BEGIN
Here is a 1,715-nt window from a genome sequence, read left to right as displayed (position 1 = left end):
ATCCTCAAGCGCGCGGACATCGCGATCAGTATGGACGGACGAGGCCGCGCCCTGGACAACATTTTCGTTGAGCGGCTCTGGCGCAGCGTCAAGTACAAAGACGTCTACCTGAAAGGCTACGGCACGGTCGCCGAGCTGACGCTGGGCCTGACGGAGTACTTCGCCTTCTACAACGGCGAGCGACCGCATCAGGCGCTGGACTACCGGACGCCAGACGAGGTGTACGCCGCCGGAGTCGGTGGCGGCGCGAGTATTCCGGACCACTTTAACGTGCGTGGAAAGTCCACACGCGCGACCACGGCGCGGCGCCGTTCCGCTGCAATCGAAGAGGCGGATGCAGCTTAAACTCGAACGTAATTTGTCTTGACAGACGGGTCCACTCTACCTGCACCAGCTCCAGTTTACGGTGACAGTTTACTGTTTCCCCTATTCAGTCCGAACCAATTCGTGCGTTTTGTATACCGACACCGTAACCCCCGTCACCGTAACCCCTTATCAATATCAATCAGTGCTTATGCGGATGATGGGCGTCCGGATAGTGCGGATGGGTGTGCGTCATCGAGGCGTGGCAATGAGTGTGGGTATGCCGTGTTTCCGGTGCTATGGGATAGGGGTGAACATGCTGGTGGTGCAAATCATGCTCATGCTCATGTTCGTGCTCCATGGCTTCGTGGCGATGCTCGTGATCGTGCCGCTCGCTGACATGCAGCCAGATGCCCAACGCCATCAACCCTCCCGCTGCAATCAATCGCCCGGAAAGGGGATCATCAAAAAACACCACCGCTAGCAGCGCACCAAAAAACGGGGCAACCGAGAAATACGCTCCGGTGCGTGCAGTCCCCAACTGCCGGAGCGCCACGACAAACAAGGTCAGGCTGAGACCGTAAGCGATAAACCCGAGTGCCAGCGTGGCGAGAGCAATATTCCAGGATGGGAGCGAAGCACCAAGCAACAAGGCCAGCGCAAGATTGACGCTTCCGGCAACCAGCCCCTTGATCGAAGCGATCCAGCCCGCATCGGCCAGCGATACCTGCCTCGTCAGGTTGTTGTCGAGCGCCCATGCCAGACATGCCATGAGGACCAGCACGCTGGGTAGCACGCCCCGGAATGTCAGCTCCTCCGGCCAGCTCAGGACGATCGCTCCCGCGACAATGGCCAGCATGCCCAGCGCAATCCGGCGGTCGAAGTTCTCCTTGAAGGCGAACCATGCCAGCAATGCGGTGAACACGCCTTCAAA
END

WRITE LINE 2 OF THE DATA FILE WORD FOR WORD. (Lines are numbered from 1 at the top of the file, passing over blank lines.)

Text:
ATCCTCAAGCGCGCGGACATCGCGATCAGTATGGACGGACGAGGCCGCGCCCTGGACAACATTTTCGTTGAGCGGCTCTGGCGCAGCGTCAAGTACAAAGACGTCTACCTGAAAGGCTACGGCACGGTCGCCGAGCTGACGCTGGGCCTGACGGAGTACTTCGCCTTCTACAACGGCGAGCGACCGCATCAGGCGCTGGACTACCGGACGCCAGACGAGGTGTACGCCGCCGGAGTCGGTGGCGGCGCGAGTATTCCGGACCACTTTAACGTGCGTGGAAAGTCCACACGCGCGACCACGGCGCGGCGCCGTTCCGCTGCAATCGAAGAGGCGGATGCAGCTTAAACTCGAACGTAATTTGTCTTGACAGACGGGTCCACTCTACCTGCACCAGCTCCAGTTTACGGTGACAGTTTACTGTTTCCCCTATTCAGTCCGAACCAATTCGTGCGTTTTGTATACCGACACCGTAACCCCCGTCACCGTAACCCCTTATCAATATCAATCAGTGCTTATGCGGATGATGGGCGTCCGGATAGTGCGGATGGGTGTGCGTCATCGAGGCGTGGCAATGAGTGTGGGTATGCCGTGTTTCCGGTGCTATGGGATAGGGGTGAACATGCTGGTGGTGCAAATCATGCTCATGCTCATGTTCGTGCTCCATGGCTTCGTGGCGATGCTCGTGATCGTGCCGCTCGCTGACATGCAGCCAGATGCCCAACGCCATCAACCCTCCCGCTGCAATCAATCGCCCGGAAAGGGGATCATCAAAAAACACCACCGCTAGCAGCGCACCAAAAAACGGGGCAACCGAGAAATACGCTCCGGTGCGTGCAGTCCCCAACTGCCGGAGCGCCACGACAAACAAGGTCAGGCTGAGACCGTAAGCGATAAACCCGAGTGCCAGCGTGGCGAGAGCAATATTCCAGGATGGGAGCGAAGCACCAAGCAACAAGGCCAGCGCAAGATTGACGCTTCCGGCAACCAGCCCCTTGATCGAAGCGATCCAGCCCGCATCGGCCAGCGATACCTGCCTCGTCAGGTTGTTGTCGAGCGCCCATGCCAGACATGCCATGAGGACCAGCACGCTGGGTAGCACGCCCCGGAATGTCAGCTCCTCCGGCCAGCTCAGGACGATCGCTCCCGCGACAATGGCCAGCATGCCCAGCGCAATCCGGCGGTCGAAGTTCTCCTTGAAGGCGAACCATGCCAGCAATGCGGTGAACACGCCTTCAAA